Safer Chemicals, Healthy Families Lauds President’s Choice
New report, Breast Cancer and the Environment, echoes the President’s Cancer Panel of 2011 in finding that federal efforts are overly-focused on finding a cure and focus too little on prevention, including intelligent regulation of substances known to cause cancer.
Group Urges CEO to ‘Cut off Supply Chain for Chlorinated Tris in Toxic Couches’.
A new peer-reviewed study released today tested over 100 couch samples from across the U.S. and found that 85% contained toxic or untested flame retardant chemicals. This includes 41% of the couches testing positive for the cancer-causing chlorinated Tris, which was banned from children’s pajamas decades ago.
“Today’s report by Common Cause, Toxic Spending, is a powerful reminder of what we’re up against in our pursuit of common sense limits on toxic chemicals,” says Andy Igrejas, Campaign Director at Safer Chemicals, Healthy Families.
Congress voted to update our out of date chemical safety laws. In the wake of growing frustration among parents, cancer survivors and health professionals, the Senate Environment and Public Works Committee voted on Senator Frank Lautenberg’s Safe Chemicals Act (S.847).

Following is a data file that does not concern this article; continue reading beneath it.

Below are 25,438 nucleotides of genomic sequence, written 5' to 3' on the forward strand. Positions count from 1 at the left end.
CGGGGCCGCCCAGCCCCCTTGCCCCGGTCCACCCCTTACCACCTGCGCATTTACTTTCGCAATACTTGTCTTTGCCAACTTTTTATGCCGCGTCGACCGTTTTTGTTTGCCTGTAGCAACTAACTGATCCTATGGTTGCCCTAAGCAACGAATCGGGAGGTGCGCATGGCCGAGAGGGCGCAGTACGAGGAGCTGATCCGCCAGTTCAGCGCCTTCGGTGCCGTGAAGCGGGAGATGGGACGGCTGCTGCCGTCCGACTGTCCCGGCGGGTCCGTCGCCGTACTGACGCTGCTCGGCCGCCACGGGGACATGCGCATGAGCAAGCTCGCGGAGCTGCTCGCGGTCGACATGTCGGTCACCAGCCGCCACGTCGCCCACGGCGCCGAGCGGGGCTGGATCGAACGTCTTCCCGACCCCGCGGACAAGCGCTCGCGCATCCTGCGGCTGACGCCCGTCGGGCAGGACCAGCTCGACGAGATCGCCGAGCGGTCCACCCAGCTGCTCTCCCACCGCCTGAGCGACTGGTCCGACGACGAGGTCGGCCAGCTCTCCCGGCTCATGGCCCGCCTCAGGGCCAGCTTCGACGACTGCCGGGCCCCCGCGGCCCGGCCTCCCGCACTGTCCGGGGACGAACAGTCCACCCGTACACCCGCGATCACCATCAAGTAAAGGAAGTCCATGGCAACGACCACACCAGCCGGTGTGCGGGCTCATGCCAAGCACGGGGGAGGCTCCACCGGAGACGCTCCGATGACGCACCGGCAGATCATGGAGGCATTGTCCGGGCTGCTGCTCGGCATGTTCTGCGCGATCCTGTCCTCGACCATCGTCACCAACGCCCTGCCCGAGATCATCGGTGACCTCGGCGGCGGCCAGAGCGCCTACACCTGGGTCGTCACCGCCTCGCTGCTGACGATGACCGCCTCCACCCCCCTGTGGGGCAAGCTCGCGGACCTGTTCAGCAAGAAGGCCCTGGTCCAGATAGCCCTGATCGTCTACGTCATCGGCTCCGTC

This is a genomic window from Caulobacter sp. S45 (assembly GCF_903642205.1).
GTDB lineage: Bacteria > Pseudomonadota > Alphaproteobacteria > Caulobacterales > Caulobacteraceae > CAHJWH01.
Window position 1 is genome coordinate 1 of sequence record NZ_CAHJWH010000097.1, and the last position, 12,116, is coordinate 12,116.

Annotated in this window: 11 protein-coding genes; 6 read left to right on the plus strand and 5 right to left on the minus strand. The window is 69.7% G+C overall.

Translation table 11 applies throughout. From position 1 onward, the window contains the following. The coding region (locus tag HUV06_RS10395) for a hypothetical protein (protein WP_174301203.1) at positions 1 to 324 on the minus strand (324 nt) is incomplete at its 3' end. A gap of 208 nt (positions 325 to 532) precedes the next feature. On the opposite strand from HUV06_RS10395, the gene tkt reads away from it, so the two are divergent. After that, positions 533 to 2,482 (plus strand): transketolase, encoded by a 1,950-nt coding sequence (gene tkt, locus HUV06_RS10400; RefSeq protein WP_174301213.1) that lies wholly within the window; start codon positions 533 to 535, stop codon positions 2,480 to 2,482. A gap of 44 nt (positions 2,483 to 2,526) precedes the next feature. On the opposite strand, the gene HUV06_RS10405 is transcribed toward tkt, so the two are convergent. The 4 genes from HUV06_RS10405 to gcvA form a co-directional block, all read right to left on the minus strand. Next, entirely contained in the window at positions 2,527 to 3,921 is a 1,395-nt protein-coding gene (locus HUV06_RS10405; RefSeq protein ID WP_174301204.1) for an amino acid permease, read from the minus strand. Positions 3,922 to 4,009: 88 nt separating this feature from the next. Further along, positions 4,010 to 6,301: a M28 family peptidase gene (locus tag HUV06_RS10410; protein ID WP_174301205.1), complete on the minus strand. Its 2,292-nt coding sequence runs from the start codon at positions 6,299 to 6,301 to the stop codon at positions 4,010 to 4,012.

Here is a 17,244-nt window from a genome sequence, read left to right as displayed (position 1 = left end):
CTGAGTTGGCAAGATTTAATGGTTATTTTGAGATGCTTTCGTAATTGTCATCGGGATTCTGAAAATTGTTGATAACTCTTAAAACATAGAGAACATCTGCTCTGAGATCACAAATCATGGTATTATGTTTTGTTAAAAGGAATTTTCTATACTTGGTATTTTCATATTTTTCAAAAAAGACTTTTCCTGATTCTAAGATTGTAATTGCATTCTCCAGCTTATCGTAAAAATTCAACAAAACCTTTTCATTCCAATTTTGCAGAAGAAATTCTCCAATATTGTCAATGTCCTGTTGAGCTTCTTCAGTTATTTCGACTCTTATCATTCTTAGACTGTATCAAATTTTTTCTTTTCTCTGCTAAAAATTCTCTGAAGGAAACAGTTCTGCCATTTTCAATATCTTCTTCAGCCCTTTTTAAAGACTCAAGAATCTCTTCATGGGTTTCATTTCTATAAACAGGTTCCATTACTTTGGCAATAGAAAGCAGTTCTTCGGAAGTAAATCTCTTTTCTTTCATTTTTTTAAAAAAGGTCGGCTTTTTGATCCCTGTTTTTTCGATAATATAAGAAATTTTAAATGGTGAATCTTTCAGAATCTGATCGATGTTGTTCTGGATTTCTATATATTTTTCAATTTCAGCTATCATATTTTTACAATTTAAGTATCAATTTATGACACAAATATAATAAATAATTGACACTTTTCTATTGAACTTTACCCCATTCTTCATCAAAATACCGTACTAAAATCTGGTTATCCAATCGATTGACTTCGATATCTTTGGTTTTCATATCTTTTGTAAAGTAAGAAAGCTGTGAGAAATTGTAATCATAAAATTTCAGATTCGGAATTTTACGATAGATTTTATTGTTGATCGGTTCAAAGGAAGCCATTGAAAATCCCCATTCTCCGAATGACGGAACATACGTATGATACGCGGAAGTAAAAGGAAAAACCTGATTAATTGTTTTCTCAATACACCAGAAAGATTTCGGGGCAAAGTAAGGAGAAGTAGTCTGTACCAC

Three leading physicians today said the scientific evidence that unregulated chemicals contribute to chronic diseases in America has grown substantially in recent years. The evidence is summarized in a new report called Chemicals and Our Health, which was released by Safer Chemicals, Health Families, as the Senate Environment Committee gears up for an historic vote on chemical reform on Wednesday.
A nationwide poll and four separate, statewide polls found similar strong support for bolstering protections against toxic chemicals. By overwhelming bipartisan margins, Americans support strengthening the 35-year-old Toxic Substances Control Act (TSCA), according to new polls released today by the Natural Resources Defense Council (NRDC), the Safer Chemicals Healthy Families Coalition, and the Ecology Center.
On the eve of a U.S. Senate oversight hearing, professional firefighters and state legislators each decried the chemical manufacturers who deceived state legislatures about the dangers and efficacy of flame retardant chemicals.
Twenty-one state lawmakers from ten states denounced the tactics of the U.S. chemical industry and sent a letter to the head of the chemical industry trade group, asking for them to take action against unethical members.